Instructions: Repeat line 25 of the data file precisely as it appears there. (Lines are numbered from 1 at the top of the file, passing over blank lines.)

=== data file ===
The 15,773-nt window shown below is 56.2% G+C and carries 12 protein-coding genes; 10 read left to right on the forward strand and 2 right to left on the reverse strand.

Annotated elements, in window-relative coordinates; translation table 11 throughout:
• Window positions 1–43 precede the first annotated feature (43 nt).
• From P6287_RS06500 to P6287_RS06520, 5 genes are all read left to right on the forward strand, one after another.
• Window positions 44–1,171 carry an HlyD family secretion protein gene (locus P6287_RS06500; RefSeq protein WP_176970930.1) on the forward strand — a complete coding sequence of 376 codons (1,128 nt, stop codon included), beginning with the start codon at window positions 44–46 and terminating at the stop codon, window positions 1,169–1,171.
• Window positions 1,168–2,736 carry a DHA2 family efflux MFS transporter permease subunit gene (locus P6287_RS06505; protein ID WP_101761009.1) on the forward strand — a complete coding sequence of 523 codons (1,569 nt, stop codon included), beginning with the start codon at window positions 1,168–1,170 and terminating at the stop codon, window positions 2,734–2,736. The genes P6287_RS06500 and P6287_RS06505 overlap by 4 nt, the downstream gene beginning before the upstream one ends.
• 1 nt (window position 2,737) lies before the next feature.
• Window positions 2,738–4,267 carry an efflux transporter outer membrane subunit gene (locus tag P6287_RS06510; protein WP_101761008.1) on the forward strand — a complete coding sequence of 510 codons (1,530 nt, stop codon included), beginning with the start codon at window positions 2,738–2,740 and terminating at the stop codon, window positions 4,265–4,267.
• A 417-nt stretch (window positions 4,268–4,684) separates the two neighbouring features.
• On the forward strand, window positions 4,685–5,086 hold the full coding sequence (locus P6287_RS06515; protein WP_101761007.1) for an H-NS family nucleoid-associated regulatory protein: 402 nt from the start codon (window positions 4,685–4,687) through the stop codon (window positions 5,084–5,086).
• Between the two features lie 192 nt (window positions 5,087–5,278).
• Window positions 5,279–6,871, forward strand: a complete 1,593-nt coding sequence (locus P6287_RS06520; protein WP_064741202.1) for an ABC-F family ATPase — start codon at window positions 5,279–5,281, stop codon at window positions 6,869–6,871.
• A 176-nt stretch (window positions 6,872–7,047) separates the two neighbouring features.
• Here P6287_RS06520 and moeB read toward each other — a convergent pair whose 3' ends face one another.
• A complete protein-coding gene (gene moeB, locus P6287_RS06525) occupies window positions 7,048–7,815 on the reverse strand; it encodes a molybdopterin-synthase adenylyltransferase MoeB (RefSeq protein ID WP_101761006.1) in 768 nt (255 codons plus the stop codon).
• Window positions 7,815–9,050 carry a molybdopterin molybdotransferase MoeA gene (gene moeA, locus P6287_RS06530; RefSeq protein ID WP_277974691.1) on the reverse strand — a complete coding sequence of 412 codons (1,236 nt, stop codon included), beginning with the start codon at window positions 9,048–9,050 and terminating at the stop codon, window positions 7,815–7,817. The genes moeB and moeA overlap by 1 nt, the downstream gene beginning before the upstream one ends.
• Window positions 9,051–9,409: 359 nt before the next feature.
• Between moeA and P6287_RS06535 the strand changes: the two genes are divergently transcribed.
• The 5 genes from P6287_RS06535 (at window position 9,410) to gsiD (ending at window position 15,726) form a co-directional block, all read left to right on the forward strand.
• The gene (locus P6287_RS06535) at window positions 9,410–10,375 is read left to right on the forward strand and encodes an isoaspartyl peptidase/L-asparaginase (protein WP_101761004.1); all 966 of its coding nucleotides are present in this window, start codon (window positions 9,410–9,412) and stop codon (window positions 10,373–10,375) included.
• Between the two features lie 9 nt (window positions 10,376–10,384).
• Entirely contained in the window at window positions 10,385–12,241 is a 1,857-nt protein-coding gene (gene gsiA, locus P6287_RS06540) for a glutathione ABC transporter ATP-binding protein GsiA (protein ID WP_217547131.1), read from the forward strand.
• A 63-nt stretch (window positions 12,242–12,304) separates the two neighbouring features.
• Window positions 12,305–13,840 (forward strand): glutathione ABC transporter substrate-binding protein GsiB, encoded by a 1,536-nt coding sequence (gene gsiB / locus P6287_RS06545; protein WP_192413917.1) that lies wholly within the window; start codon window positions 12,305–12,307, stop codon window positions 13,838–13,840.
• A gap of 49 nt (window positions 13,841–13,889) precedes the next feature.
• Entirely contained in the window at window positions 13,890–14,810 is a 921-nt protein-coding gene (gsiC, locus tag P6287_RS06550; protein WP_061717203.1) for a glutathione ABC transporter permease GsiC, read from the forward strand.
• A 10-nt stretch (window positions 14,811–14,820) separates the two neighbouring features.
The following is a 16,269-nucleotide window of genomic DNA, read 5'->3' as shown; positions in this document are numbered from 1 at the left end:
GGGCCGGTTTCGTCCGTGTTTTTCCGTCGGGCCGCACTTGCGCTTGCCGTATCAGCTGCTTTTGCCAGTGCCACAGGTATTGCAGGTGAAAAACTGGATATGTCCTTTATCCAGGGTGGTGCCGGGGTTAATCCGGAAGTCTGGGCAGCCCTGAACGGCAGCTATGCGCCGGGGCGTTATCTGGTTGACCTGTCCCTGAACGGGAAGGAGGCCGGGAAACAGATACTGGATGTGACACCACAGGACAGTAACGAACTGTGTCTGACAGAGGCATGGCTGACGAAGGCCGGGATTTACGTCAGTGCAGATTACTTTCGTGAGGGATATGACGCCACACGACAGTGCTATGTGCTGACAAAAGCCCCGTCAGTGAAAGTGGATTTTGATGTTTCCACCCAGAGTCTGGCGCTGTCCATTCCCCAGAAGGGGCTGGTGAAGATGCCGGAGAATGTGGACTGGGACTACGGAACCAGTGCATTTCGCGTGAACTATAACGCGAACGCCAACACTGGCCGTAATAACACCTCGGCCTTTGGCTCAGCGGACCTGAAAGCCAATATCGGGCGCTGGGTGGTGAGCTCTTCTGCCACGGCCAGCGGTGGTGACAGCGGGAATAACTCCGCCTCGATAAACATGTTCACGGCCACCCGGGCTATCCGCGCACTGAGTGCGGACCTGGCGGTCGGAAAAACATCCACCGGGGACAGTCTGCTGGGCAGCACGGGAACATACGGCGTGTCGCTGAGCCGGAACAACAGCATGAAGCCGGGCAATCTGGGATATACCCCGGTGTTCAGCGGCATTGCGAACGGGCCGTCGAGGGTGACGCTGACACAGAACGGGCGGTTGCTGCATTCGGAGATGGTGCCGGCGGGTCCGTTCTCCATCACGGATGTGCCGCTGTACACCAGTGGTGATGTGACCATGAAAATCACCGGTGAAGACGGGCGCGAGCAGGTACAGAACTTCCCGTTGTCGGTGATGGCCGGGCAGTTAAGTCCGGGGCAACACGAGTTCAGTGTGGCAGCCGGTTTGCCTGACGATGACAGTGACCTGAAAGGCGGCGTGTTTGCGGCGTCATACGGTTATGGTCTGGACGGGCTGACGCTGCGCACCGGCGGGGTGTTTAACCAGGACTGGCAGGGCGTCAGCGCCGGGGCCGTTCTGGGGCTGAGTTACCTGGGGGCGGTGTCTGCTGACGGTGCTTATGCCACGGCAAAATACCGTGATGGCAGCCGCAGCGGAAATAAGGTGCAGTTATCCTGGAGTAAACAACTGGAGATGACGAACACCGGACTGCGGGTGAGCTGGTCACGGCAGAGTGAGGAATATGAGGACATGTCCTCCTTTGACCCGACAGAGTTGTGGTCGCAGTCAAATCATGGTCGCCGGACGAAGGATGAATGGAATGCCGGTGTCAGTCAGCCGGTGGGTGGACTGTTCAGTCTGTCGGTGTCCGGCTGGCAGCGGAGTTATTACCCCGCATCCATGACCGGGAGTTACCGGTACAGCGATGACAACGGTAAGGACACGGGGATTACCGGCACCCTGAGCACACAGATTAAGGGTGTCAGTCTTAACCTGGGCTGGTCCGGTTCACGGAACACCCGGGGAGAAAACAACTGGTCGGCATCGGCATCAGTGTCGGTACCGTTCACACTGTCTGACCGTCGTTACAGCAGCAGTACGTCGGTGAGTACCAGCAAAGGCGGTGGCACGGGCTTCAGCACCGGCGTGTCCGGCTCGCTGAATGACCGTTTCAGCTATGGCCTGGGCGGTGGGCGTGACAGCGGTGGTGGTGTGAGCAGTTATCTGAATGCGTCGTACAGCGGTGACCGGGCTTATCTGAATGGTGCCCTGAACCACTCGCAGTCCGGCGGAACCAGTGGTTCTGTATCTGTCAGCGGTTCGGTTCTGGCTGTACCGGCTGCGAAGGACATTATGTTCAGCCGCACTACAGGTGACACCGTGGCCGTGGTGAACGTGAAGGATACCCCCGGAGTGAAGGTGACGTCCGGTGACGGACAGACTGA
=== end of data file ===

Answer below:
• A gap of 49 nt (window positions 13,841–13,889) precedes the next feature.